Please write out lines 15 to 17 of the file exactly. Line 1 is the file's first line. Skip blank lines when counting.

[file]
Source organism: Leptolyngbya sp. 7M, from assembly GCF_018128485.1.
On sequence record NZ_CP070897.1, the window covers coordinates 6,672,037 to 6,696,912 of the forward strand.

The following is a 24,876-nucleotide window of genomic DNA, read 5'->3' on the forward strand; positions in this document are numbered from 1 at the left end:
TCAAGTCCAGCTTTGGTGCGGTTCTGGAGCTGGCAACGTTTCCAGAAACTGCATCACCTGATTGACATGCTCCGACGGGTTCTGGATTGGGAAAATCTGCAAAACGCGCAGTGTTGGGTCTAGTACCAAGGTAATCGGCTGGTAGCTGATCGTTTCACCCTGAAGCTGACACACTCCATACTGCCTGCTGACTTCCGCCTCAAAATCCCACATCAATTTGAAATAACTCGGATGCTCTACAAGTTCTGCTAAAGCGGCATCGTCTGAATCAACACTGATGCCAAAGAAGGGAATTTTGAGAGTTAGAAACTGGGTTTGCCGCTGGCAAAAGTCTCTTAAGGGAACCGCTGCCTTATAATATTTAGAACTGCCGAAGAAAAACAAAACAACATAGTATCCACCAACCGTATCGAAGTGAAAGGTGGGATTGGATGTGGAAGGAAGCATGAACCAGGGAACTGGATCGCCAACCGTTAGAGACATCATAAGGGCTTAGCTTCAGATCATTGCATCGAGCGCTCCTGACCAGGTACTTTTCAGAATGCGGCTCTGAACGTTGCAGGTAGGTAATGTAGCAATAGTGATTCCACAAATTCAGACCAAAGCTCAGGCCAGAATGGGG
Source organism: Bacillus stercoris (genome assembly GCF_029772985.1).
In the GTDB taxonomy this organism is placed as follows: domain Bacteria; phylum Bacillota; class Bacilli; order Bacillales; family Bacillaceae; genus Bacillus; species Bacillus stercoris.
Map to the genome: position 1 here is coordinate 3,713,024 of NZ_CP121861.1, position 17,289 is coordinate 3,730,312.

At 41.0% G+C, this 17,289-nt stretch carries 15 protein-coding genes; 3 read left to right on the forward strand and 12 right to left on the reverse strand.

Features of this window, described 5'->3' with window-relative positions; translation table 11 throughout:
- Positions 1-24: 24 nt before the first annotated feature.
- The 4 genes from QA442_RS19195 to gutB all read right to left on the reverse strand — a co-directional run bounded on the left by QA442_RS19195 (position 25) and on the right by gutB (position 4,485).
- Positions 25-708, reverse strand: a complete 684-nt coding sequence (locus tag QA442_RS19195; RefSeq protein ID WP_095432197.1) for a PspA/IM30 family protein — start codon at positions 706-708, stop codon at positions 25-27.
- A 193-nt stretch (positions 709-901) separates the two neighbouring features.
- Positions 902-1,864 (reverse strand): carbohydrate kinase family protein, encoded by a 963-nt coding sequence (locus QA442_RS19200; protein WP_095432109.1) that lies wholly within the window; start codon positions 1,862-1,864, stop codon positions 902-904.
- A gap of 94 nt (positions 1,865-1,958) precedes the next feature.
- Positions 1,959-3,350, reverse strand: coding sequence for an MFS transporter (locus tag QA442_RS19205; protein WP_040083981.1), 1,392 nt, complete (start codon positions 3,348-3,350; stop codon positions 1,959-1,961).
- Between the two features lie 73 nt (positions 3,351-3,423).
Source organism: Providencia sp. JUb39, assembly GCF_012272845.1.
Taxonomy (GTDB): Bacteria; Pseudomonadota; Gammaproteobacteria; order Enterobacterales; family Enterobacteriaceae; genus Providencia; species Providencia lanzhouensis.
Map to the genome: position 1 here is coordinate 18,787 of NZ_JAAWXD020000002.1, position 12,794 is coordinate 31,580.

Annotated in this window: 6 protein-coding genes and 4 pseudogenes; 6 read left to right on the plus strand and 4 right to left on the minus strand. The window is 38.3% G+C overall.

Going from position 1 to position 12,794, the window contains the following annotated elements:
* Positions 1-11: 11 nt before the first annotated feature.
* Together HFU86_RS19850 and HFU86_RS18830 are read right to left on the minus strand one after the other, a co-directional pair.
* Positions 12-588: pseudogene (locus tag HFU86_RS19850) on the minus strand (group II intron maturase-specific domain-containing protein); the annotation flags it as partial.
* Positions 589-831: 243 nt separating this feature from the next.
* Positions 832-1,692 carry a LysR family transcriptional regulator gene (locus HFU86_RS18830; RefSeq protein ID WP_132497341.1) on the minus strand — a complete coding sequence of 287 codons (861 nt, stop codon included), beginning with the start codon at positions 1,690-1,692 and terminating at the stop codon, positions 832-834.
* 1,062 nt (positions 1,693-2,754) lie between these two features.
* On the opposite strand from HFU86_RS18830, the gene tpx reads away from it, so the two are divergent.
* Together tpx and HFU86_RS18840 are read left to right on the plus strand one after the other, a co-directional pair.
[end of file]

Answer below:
- A gap of 94 nt (positions 1,865-1,958) precedes the next feature.
- Positions 1,959-3,350, reverse strand: coding sequence for an MFS transporter (locus tag QA442_RS19205; protein WP_040083981.1), 1,392 nt, complete (start codon positions 3,348-3,350; stop codon positions 1,959-1,961).
- Between the two features lie 73 nt (positions 3,351-3,423).